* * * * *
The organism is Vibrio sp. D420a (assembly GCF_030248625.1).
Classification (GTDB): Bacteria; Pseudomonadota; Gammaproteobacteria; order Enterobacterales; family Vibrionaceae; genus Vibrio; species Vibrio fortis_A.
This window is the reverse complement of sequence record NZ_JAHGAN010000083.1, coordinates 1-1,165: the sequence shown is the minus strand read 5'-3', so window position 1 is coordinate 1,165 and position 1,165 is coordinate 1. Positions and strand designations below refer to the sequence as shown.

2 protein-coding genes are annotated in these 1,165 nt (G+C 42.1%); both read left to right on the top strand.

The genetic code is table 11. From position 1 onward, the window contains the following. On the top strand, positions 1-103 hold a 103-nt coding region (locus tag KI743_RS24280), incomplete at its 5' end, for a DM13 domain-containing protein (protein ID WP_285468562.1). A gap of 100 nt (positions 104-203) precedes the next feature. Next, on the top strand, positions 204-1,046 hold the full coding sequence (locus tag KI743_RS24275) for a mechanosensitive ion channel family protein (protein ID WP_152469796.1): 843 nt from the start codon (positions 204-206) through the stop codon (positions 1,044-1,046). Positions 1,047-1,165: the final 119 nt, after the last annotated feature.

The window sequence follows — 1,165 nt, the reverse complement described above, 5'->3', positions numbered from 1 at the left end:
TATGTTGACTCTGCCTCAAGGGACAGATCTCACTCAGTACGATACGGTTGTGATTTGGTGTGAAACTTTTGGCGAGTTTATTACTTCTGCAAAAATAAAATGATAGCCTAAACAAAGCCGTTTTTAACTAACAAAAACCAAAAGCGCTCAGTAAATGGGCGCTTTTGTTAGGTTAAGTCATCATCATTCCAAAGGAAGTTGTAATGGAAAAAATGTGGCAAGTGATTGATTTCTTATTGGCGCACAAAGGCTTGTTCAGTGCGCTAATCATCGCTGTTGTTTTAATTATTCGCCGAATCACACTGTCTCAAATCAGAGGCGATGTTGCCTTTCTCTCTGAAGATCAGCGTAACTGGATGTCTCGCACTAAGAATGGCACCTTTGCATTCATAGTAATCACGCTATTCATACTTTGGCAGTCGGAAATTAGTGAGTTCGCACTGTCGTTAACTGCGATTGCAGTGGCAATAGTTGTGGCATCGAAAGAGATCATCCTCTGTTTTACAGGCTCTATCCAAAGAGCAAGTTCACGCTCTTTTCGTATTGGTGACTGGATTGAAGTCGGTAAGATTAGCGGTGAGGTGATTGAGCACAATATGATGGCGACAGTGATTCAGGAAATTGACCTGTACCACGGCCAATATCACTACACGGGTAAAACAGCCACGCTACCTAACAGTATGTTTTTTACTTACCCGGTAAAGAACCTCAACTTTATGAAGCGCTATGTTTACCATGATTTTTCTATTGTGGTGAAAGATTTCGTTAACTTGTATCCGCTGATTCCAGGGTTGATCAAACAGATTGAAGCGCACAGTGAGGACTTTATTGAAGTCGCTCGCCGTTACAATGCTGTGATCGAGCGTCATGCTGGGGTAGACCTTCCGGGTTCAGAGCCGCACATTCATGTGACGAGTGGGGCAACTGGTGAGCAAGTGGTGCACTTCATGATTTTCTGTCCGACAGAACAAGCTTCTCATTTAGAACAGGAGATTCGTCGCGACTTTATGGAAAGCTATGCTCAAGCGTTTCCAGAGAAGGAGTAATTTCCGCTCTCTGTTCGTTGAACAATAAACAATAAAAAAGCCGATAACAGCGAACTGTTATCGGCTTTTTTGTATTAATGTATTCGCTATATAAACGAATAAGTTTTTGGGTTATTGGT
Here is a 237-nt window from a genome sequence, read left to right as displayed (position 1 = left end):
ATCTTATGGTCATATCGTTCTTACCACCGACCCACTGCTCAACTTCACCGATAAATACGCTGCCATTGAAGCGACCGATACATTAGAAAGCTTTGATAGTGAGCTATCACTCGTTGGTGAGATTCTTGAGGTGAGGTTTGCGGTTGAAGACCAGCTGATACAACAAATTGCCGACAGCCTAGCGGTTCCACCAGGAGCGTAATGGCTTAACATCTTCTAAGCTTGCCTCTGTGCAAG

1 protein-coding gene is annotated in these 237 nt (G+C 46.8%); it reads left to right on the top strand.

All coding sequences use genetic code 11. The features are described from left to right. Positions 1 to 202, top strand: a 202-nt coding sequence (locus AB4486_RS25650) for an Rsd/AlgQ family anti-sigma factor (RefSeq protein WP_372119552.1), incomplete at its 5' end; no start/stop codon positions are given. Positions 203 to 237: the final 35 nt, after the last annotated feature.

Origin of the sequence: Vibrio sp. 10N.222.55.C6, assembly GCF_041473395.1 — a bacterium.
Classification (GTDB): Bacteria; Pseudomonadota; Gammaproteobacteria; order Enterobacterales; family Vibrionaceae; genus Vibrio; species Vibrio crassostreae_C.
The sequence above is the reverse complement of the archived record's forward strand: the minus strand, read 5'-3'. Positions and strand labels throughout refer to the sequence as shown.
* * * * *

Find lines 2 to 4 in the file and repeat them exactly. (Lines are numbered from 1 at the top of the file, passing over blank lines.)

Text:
Classification (GTDB): Bacteria; Pseudomonadota; Gammaproteobacteria; order Enterobacterales; family Vibrionaceae; genus Vibrio; species Vibrio fortis_A.
This window is the reverse complement of sequence record NZ_JAHGAN010000083.1, coordinates 1-1,165: the sequence shown is the minus strand read 5'-3', so window position 1 is coordinate 1,165 and position 1,165 is coordinate 1. Positions and strand designations below refer to the sequence as shown.

2 protein-coding genes are annotated in these 1,165 nt (G+C 42.1%); both read left to right on the top strand.